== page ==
People who are “more worried or more anxious” are going to be more likely in need of a consultation, she explained. Astrology can be useful “especially when there’s a crisis, because it gives you a start date and end date, you know how long you’re going to be in this.” During prolonged crises like the pandemic, “it gives a sense of comfort, even in a difficult situation, in that you can accept what’s going on and not think it’s your fault that you’re stuck.”
Brownstone highlights the healing effect that astrology can play in people’s lives, drawing comparisons between spiritual guidance to the role that a therapist might play in people’s lives during moments of crisis, indecision or stress.
Joseph also points to the mental factors that can cause people to search for answers in astrology. “I think there’s a huge mental health crisis … because of the pandemic, because of how we live,” Joseph said. “I think there is a need for what I do and what people like me do … People want healing, people want to feel better in their bodies, and in their minds and in their spirits. And I think situations like these large global situations, they trigger this yearning.” She sees these global crises and movements as part of the reason that astrology and spirituality have “hit the mainstream in a way that wasn’t like that before. So I think it’s time for us to heal collectively and get on with healing this planet.”
Despite astrology’s longevity, there are many people who don’t subscribe to the belief system. Joseph points to a cultural stigma around practices like astrology that are seen as “witchy.” She believes that some of this stigma comes from a “more patriarchal kind of power structure … they don’t want people to be empowered in terms of their own self understanding and their self knowledge. They want people to rely on the structures that they’ve created,” Joseph said. “[But] an empowered person understands themselves … Astrology is just one tool of empowerment.” That being said, astrology isn’t for everyone. “People are gonna take it or leave it,” Joseph said. Those “who stigmatize it or think it’s rubbish, they’re entitled to their beliefs.”
Whether astrology will be helpful or not is going to depend on the person, says Brownstone. While Brownstone finds astrology helpful and knows that the people who come to her also do, “there are just some people who it may not be for them, because they already have a certain set of beliefs, and … a sense of faith that they don’t need something beyond that,” she said. “I think a lot of what people get from a reading is a faith that there’s an order to the universe.” Many practitioners of astrology are drawn by the hyper-personalization that comes from the alignment of the planets, and also the feeling that each individual is part of a cosmic order that can explain experiences and provide meaning in their life.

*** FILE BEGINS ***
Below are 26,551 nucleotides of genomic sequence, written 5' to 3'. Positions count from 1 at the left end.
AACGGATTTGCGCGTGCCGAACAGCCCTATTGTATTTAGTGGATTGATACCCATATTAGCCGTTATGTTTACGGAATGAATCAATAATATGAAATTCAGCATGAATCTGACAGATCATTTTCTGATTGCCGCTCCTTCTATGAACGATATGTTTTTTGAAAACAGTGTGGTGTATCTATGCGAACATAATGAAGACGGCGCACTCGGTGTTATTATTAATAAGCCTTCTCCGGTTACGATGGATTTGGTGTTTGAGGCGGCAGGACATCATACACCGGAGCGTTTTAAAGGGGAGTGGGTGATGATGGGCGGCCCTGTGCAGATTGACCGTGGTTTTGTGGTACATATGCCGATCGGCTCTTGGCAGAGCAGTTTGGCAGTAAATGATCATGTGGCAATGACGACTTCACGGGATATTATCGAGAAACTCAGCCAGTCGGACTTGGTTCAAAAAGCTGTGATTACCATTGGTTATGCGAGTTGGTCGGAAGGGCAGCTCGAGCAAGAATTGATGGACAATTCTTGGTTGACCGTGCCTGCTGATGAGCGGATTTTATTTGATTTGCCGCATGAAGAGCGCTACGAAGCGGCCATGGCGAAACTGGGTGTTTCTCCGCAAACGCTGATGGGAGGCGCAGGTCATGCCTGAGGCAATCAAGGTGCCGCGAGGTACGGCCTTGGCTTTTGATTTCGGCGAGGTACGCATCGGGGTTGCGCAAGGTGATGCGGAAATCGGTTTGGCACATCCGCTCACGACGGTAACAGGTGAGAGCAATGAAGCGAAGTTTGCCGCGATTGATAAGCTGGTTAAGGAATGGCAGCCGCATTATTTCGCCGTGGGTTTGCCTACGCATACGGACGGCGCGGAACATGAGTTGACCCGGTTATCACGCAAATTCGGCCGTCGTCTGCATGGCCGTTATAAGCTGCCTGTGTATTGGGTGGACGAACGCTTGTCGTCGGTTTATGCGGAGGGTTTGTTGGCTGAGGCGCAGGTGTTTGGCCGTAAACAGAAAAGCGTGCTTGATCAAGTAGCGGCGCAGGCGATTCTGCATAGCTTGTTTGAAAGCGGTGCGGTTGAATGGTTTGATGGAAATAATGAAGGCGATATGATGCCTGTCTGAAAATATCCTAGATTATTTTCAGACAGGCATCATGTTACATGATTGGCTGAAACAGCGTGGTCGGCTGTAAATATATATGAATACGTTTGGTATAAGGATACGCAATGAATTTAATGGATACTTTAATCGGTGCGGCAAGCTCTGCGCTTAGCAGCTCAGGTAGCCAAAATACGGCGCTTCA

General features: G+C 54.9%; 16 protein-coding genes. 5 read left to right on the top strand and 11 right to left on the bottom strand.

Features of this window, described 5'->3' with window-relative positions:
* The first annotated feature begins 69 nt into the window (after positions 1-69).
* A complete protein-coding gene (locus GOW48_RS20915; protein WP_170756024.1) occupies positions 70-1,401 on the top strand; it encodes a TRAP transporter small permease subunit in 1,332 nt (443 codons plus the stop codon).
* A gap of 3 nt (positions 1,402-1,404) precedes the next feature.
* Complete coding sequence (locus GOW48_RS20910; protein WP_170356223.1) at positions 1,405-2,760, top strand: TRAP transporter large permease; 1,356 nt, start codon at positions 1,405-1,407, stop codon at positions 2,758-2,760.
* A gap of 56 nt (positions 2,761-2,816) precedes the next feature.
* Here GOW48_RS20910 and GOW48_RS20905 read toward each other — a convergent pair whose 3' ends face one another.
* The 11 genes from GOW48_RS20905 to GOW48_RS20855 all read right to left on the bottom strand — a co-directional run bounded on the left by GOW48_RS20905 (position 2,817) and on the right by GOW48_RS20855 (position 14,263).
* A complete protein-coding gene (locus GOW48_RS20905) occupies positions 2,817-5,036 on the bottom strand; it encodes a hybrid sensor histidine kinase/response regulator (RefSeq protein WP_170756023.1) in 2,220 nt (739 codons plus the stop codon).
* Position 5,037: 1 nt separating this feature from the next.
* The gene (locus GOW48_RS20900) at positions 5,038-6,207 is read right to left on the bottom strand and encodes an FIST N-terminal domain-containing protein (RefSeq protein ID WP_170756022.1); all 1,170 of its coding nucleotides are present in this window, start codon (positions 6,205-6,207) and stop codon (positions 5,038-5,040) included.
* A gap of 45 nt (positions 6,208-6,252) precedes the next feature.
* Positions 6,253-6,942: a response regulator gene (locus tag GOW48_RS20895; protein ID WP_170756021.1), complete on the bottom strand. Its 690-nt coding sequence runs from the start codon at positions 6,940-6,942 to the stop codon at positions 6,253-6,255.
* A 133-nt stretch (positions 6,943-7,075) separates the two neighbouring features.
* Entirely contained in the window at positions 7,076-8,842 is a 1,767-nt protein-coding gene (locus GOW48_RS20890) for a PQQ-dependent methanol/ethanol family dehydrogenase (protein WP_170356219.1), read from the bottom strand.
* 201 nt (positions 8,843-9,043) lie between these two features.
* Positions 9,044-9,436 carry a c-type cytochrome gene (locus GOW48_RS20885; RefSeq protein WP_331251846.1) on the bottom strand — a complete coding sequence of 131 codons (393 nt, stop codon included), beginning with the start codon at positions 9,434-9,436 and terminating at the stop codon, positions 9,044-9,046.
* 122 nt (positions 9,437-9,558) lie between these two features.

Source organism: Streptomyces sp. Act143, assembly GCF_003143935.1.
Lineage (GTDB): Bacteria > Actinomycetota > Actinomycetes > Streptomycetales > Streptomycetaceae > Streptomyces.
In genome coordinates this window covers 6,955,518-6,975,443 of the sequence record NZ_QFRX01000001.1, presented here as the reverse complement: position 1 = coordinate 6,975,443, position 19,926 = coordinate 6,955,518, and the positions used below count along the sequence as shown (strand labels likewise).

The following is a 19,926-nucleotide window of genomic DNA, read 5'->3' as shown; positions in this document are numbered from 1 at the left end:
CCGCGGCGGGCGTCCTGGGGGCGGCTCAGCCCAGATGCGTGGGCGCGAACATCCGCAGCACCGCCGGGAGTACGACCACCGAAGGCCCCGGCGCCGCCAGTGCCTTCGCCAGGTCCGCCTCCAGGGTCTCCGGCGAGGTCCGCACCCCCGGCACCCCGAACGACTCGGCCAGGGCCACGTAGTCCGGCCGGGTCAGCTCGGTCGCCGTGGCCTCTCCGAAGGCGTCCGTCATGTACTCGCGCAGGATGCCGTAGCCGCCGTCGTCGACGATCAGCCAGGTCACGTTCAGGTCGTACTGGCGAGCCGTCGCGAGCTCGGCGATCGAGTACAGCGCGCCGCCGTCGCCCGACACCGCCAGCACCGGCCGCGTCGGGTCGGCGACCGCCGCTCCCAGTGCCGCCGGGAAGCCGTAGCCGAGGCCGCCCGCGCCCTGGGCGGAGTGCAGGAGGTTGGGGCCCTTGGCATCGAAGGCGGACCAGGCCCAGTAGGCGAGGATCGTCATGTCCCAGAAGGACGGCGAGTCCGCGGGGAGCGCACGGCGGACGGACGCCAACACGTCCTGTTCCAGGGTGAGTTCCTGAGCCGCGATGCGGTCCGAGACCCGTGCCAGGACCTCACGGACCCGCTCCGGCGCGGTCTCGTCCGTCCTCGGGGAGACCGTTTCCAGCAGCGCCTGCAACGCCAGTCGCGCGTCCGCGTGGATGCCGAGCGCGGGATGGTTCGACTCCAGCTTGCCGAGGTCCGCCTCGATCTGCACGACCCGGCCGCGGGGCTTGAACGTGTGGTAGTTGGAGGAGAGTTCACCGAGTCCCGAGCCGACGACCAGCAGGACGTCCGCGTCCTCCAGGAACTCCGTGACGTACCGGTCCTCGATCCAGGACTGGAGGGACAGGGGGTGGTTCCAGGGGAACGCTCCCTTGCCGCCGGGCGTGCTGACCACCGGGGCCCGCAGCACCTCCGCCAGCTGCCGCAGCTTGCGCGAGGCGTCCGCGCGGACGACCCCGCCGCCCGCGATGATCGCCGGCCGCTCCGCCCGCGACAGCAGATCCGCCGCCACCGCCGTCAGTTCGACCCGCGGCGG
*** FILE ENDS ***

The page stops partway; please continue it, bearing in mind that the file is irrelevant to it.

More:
Mironko appreciates the macro lens that astrology provides. “You zoom out as much as you possibly can,” Mironoko said. “It helps you feel like just a tiny, insignificant speck in the world. You’re … at the whim of the universal forces.”
Sarkar also feels like astrology lends a valuable perspective to his experiences. “You feel seen,” Sarkar said. It also helps him make sense of feelings by “people putting into words, experiences that I might not be able to write.”
On a broader scale, Sarkar sees astrology perhaps filling a role in Gen Z people’s life that religion has traditionally filled for older generations. “My mom is ‘Hindu’ and I put that in quotation marks because she, for all intents and purposes, is not. She does not follow any of the customs and traditions, except that she fasts on Fridays and only eats vegetarian food … it’s like she’s using religion for a specific purpose, which is having a routine, a way of life, a way of looking at life,” Sarkar said. “I think in a similar way, astrology has performed that function for people our age who are into it. It’s just a way of making sense of things even if it’s not real or true.”
Mironko also likens astrology to a faith or belief system. “People use religion in the same way,” she said, but she views religion as coming with “more baggage” and rules. Like many other trends, astrology’s resurgence in pop culture comes with its own dilemmas. Mironko bemoaned how astrology has been “perverted” by consumerism on social media, mentioning memes on Instagram showing “all the signs as a purse and then it’s like a way to sell your purses.” Sarkar agrees and added, “it has become a money-making industry, just like anything else can be made into a money-making industry, right? And I think what frustrates me is when people will take that as a way to critique astrology, because the problem isn’t astrology; the problem is that it’s being co-opted.”
The chaos and unique challenges that the pandemic has brought on society have caused many to search for meaning, answers and self-knowledge in old and new directions. For some members of Gen Z, astrology has been a source of spiritual guidance during the turbulent last couple of years. Astrology might not be for everyone, but in Mironko’s view, “self reflection never hurts.”